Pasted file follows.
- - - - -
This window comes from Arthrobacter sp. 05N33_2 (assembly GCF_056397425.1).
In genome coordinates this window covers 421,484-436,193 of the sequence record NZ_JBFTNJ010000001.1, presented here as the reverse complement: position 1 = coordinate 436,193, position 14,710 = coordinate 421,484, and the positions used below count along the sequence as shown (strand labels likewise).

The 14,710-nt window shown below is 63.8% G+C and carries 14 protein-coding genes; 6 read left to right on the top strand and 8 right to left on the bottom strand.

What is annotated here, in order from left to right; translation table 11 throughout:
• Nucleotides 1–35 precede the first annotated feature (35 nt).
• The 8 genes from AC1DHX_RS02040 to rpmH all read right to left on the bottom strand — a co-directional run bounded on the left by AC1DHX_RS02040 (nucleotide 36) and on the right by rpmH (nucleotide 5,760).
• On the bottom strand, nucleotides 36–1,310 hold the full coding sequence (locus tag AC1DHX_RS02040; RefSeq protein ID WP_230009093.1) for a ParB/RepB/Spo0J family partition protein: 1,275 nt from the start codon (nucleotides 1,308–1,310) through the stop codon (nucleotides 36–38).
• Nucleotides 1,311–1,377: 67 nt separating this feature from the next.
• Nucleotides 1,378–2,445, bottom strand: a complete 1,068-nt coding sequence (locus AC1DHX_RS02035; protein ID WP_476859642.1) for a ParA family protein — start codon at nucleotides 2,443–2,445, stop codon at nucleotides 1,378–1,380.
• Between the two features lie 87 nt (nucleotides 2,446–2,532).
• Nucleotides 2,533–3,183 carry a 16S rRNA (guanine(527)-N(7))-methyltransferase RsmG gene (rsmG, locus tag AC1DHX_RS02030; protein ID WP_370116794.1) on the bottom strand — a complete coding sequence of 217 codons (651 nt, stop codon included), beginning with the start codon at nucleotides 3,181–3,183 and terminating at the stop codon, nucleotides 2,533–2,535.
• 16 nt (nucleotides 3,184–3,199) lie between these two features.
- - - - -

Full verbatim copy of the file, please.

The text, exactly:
This window comes from Arthrobacter sp. 05N33_2 (assembly GCF_056397425.1).
In genome coordinates this window covers 421,484-436,193 of the sequence record NZ_JBFTNJ010000001.1, presented here as the reverse complement: position 1 = coordinate 436,193, position 14,710 = coordinate 421,484, and the positions used below count along the sequence as shown (strand labels likewise).

The 14,710-nt window shown below is 63.8% G+C and carries 14 protein-coding genes; 6 read left to right on the top strand and 8 right to left on the bottom strand.

What is annotated here, in order from left to right; translation table 11 throughout:
• Nucleotides 1–35 precede the first annotated feature (35 nt).
• The 8 genes from AC1DHX_RS02040 to rpmH all read right to left on the bottom strand — a co-directional run bounded on the left by AC1DHX_RS02040 (nucleotide 36) and on the right by rpmH (nucleotide 5,760).
• On the bottom strand, nucleotides 36–1,310 hold the full coding sequence (locus tag AC1DHX_RS02040; RefSeq protein ID WP_230009093.1) for a ParB/RepB/Spo0J family partition protein: 1,275 nt from the start codon (nucleotides 1,308–1,310) through the stop codon (nucleotides 36–38).
• Nucleotides 1,311–1,377: 67 nt separating this feature from the next.
• Nucleotides 1,378–2,445, bottom strand: a complete 1,068-nt coding sequence (locus AC1DHX_RS02035; protein ID WP_476859642.1) for a ParA family protein — start codon at nucleotides 2,443–2,445, stop codon at nucleotides 1,378–1,380.
• Between the two features lie 87 nt (nucleotides 2,446–2,532).
• Nucleotides 2,533–3,183 carry a 16S rRNA (guanine(527)-N(7))-methyltransferase RsmG gene (rsmG, locus tag AC1DHX_RS02030; protein ID WP_370116794.1) on the bottom strand — a complete coding sequence of 217 codons (651 nt, stop codon included), beginning with the start codon at nucleotides 3,181–3,183 and terminating at the stop codon, nucleotides 2,533–2,535.
• 16 nt (nucleotides 3,184–3,199) lie between these two features.